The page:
The Monuments Men and a massive treasure hunt

Neuschwanstein Castle in Germany

Who would imagine that the incredible Neuschwanstein Castle would house stolen artwork? Image courtesy of imma, Morguefile.

World War II? Missing artwork? Art professionals as detectives? Heck yeah, I’m in.

I’m working my way through The Monuments Men: Allied Heroes, Nazi Thieves, And The Greatest Treasure Hunt In History. It’s a thick book (over 450 pages) but so enjoyable if you’re a history lover or art lover.

It’s strange. I thought I knew quite a bit about World War II as the result of history classes and my own reading, but new and fascinating tidbits keep appearing on the world stage. I’d heard that some precious artwork had gone missing during World War II (Germany claimed it was “safeguarding” this art), but I had no idea of the extent of it. The Monuments Men helped to track down millions of artistic works and got them back.

The book is an insightful look at the sheer volume of stolen art, the difficulty of tracking it down, the bureaucracy and limited resources that the Monuments Men had and the amazing work that they did in recovering the art from multiple countries. Each of the Monuments Men had to gather hints and tips from multiple sources, piece them together and patiently follow every lead until they got the art back.

The book also discusses Rose Valland, a French museum employee at the Jeu de Paume Museum in Paris (which became a repository for stolen pieces) who was instrumental in helping the Allies. This amazing woman risked a lot — even her life — in spying on the Germans inside the museum, keeping tabs on where artworks went after the Germans took them and provided invaluable information to assist the Allies. She rescued about 60,000 works of art. Now that’s one person who I wish I could have known; she would have amazing stories to tell, I bet.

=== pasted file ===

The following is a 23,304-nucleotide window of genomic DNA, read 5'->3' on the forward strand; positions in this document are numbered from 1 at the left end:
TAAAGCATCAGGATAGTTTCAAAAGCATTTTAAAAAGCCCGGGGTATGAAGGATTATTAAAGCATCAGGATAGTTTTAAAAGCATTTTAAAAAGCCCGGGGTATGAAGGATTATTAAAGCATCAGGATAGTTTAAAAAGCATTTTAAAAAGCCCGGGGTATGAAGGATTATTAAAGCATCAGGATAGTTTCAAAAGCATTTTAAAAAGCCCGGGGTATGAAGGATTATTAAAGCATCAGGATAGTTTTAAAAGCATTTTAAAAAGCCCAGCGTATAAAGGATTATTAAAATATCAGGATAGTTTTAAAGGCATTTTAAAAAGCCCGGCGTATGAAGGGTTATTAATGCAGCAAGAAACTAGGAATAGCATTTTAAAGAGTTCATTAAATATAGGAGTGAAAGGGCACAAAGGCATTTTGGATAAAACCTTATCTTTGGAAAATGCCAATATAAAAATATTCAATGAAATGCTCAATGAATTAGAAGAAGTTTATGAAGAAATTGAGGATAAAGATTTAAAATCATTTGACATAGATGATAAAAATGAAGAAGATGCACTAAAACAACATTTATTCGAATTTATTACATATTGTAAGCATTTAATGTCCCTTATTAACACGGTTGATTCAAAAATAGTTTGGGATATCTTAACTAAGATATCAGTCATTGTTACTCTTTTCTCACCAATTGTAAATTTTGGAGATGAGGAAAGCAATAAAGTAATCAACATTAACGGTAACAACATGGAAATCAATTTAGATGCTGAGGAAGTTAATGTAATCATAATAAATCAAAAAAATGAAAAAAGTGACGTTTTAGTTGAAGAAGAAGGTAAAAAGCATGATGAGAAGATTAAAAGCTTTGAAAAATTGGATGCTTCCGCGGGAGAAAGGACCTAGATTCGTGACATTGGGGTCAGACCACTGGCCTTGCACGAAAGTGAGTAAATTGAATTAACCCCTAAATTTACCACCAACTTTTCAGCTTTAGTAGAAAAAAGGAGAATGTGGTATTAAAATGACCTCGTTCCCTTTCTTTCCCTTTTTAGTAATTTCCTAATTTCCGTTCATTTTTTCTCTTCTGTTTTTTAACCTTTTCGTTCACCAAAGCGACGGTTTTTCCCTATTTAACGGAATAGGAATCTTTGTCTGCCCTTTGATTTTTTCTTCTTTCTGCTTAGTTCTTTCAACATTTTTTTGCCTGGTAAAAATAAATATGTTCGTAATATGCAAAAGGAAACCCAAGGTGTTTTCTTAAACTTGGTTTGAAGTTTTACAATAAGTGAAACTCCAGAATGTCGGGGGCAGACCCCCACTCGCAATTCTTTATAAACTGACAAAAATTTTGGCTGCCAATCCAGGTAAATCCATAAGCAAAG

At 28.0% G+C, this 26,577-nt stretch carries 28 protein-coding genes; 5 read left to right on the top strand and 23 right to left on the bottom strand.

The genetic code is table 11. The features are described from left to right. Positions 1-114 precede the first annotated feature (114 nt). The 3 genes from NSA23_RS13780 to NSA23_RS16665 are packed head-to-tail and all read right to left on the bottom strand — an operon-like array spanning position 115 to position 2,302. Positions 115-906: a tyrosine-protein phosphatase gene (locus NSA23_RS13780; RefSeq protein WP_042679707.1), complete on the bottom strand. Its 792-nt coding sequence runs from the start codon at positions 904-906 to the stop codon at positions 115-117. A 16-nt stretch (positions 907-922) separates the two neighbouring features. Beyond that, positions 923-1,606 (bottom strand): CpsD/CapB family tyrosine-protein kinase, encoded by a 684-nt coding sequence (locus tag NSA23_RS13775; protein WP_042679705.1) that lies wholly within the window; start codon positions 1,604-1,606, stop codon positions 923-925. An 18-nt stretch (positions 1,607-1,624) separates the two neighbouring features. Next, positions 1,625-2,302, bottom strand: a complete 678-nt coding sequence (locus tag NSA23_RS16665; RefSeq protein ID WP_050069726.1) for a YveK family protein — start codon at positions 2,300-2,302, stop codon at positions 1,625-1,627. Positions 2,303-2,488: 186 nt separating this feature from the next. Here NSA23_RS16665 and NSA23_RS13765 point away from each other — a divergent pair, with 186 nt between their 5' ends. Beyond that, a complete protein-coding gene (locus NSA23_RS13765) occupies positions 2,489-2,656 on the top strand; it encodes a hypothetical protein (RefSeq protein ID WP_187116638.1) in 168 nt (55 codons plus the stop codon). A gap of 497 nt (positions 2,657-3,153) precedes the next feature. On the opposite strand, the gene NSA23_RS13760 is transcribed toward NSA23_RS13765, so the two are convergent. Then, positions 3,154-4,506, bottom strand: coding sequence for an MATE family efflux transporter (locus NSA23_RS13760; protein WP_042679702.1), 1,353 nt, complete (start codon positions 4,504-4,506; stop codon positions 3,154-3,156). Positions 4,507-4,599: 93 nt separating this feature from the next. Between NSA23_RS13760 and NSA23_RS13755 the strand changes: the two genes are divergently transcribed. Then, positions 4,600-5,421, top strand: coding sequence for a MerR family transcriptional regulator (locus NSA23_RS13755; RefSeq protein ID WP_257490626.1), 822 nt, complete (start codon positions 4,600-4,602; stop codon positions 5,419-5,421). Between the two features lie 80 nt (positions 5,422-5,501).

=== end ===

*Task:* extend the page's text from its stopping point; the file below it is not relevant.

It was quite the surprise to find out that Neuschwanstein Castle in Bavaria was used as a repository for some of the stolen works. I get it, though. Tons of storage space (!) and bombing it would be VERY bad public relations.

Getting the art up and down the hill would be a royal pain. Neuschwanstein Castle sits at the top of a cliff ridge and the road to get there is steep. I should know — I’ve walked it, with foot blisters. (But that’s another story…..)

I’ve yet to see The Monuments Men movie (don’t you love the alliteration?), but I can’t wait to see it. It looks like it’ll be just as good as the book!

For your entertainment, here’s a YouTube featurette video made with one of the Monuments Men and the book’s author. Enjoy! (Video credit: 20th Century Fox UK.)



Filed under Writing

6 responses to “The Monuments Men and a massive treasure hunt

  1. Jaclyn

    I read “The Monuments Men” several months ago and was also fascinated. I can’t wait to see the movie! (Hugh Bonneville is in it!) I too am always coming across new stories about WWII – I’m not sure the full story of the tragedy will ever be known.

  2. I saw the movie and it was OK. Some bits were good and others not so much. I think the book sounds fascinating and there is a museum in Florence which I must track down.

  3. I read the book and enjoyed it very much. I haven’t seen the movie, but others who have told me it is quite different from the book. Typical Hollywood!


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